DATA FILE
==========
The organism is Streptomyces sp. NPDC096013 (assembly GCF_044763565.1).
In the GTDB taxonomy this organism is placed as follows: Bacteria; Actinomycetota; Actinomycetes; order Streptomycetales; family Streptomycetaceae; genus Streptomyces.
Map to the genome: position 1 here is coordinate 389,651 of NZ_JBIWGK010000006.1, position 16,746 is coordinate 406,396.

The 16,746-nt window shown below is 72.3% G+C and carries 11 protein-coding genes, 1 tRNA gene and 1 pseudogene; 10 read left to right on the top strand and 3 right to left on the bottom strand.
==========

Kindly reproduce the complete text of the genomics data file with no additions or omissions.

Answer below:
The organism is Streptomyces sp. NPDC096013 (assembly GCF_044763565.1).
In the GTDB taxonomy this organism is placed as follows: Bacteria; Actinomycetota; Actinomycetes; order Streptomycetales; family Streptomycetaceae; genus Streptomyces.
Map to the genome: position 1 here is coordinate 389,651 of NZ_JBIWGK010000006.1, position 16,746 is coordinate 406,396.

The 16,746-nt window shown below is 72.3% G+C and carries 11 protein-coding genes, 1 tRNA gene and 1 pseudogene; 10 read left to right on the top strand and 3 right to left on the bottom strand.